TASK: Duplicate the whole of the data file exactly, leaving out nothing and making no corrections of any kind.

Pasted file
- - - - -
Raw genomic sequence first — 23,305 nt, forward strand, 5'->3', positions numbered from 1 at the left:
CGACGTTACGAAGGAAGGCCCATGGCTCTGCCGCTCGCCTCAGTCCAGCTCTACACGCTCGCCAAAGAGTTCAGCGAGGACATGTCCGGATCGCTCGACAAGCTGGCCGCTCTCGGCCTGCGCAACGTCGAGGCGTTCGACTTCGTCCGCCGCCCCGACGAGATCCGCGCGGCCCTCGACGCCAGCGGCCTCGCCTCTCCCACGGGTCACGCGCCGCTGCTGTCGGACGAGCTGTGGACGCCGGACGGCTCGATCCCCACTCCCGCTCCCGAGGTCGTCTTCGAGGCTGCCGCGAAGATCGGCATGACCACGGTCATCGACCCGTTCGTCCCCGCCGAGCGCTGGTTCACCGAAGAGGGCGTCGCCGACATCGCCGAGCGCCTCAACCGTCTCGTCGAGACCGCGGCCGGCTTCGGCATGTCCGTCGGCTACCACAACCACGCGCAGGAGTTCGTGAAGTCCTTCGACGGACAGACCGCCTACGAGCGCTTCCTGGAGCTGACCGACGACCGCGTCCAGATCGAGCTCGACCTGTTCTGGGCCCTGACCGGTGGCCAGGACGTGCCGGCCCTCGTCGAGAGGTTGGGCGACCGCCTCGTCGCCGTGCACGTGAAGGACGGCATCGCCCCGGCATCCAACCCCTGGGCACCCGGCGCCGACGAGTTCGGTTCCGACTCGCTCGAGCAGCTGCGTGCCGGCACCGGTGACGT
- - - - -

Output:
Raw genomic sequence first — 23,305 nt, forward strand, 5'->3', positions numbered from 1 at the left:
CGACGTTACGAAGGAAGGCCCATGGCTCTGCCGCTCGCCTCAGTCCAGCTCTACACGCTCGCCAAAGAGTTCAGCGAGGACATGTCCGGATCGCTCGACAAGCTGGCCGCTCTCGGCCTGCGCAACGTCGAGGCGTTCGACTTCGTCCGCCGCCCCGACGAGATCCGCGCGGCCCTCGACGCCAGCGGCCTCGCCTCTCCCACGGGTCACGCGCCGCTGCTGTCGGACGAGCTGTGGACGCCGGACGGCTCGATCCCCACTCCCGCTCCCGAGGTCGTCTTCGAGGCTGCCGCGAAGATCGGCATGACCACGGTCATCGACCCGTTCGTCCCCGCCGAGCGCTGGTTCACCGAAGAGGGCGTCGCCGACATCGCCGAGCGCCTCAACCGTCTCGTCGAGACCGCGGCCGGCTTCGGCATGTCCGTCGGCTACCACAACCACGCGCAGGAGTTCGTGAAGTCCTTCGACGGACAGACCGCCTACGAGCGCTTCCTGGAGCTGACCGACGACCGCGTCCAGATCGAGCTCGACCTGTTCTGGGCCCTGACCGGTGGCCAGGACGTGCCGGCCCTCGTCGAGAGGTTGGGCGACCGCCTCGTCGCCGTGCACGTGAAGGACGGCATCGCCCCGGCATCCAACCCCTGGGCACCCGGCGCCGACGAGTTCGGTTCCGACTCGCTCGAGCAGCTGCGTGCCGGCACCGGTGACGT